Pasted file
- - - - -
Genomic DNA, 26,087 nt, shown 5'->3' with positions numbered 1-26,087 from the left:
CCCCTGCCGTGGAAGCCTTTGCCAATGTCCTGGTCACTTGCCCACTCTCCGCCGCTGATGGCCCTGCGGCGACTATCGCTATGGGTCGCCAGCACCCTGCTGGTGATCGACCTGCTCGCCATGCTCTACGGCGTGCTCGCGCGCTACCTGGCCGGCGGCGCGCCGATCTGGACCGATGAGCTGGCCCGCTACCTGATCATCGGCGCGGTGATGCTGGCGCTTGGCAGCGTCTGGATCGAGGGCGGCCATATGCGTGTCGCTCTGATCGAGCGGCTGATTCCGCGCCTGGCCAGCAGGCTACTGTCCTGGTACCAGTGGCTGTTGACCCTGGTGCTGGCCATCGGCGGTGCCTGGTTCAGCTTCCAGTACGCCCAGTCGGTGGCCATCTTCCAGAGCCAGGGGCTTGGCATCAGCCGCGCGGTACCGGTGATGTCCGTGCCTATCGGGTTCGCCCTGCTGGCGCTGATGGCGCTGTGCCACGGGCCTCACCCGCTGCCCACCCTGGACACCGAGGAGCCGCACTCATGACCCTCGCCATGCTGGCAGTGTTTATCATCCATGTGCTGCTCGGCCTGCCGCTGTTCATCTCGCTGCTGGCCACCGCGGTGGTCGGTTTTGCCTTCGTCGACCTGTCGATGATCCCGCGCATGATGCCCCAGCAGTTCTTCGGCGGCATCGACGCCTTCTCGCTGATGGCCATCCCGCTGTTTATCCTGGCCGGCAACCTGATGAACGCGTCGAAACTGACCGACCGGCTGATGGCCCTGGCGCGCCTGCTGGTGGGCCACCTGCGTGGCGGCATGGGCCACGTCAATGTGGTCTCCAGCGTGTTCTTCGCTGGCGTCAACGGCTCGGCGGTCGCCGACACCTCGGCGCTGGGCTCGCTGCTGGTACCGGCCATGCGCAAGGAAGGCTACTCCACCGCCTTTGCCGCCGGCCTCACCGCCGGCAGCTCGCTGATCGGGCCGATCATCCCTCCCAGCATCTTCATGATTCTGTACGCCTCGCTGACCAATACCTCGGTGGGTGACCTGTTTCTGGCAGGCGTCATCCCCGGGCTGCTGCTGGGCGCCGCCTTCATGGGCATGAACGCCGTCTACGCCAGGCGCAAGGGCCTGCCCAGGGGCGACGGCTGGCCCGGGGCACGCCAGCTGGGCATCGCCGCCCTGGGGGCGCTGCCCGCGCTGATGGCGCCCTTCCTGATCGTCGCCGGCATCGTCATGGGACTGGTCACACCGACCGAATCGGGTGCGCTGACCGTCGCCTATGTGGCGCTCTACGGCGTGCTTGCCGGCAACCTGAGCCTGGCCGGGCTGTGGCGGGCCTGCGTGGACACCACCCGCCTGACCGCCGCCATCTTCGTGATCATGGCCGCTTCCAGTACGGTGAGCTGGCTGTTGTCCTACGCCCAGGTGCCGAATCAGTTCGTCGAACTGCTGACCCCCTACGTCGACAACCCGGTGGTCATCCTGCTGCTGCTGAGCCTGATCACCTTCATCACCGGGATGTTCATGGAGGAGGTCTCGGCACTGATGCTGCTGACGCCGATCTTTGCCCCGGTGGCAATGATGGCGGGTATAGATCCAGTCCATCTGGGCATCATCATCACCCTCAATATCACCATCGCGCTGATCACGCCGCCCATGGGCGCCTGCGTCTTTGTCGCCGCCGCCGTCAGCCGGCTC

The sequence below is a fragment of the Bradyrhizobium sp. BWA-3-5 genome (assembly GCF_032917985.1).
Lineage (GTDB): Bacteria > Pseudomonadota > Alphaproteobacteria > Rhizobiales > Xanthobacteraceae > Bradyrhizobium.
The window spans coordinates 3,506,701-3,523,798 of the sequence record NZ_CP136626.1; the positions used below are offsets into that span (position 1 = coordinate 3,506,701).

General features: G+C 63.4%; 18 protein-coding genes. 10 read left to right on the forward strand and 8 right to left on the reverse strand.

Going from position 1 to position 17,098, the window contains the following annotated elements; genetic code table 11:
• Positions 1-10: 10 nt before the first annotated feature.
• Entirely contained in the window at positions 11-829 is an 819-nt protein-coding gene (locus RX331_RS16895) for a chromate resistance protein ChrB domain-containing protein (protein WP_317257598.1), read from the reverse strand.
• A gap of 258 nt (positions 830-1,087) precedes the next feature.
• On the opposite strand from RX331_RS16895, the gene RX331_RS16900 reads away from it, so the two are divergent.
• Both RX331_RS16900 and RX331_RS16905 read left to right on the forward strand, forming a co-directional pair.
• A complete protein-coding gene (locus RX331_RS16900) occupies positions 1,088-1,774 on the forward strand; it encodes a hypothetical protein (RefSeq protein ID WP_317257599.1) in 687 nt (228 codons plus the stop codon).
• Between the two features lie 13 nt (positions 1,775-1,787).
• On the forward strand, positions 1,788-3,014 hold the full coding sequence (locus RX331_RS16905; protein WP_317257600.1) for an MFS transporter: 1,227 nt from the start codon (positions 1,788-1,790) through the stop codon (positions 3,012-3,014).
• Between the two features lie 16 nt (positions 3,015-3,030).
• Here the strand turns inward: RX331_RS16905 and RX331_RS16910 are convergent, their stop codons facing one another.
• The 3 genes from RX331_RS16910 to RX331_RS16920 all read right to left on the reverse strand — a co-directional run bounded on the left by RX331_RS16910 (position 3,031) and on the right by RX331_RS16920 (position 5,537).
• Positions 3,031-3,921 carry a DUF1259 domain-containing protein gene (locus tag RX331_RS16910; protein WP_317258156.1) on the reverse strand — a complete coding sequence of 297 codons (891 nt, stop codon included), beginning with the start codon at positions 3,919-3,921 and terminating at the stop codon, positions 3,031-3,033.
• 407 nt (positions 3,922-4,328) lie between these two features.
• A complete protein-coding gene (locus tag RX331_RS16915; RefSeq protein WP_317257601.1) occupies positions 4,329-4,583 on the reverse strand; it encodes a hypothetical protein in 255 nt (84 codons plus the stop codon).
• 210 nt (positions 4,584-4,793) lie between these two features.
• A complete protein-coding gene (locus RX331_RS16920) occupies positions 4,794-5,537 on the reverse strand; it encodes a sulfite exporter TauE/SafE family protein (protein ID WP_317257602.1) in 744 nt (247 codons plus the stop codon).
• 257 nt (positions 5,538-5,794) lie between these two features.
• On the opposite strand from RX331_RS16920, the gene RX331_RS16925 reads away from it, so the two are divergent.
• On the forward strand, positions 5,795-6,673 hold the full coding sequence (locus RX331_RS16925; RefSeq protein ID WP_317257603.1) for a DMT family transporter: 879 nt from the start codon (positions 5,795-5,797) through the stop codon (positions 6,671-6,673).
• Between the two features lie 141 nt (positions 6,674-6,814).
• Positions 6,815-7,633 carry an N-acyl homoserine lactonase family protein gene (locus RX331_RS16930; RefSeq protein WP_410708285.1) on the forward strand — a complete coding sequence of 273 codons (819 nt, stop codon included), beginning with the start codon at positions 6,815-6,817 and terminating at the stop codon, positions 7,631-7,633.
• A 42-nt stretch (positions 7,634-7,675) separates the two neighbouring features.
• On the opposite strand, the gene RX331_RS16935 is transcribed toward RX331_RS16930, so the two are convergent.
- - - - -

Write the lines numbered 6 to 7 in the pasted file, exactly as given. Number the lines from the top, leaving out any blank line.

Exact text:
General features: G+C 63.4%; 18 protein-coding genes. 10 read left to right on the forward strand and 8 right to left on the reverse strand.

Going from position 1 to position 17,098, the window contains the following annotated elements; genetic code table 11: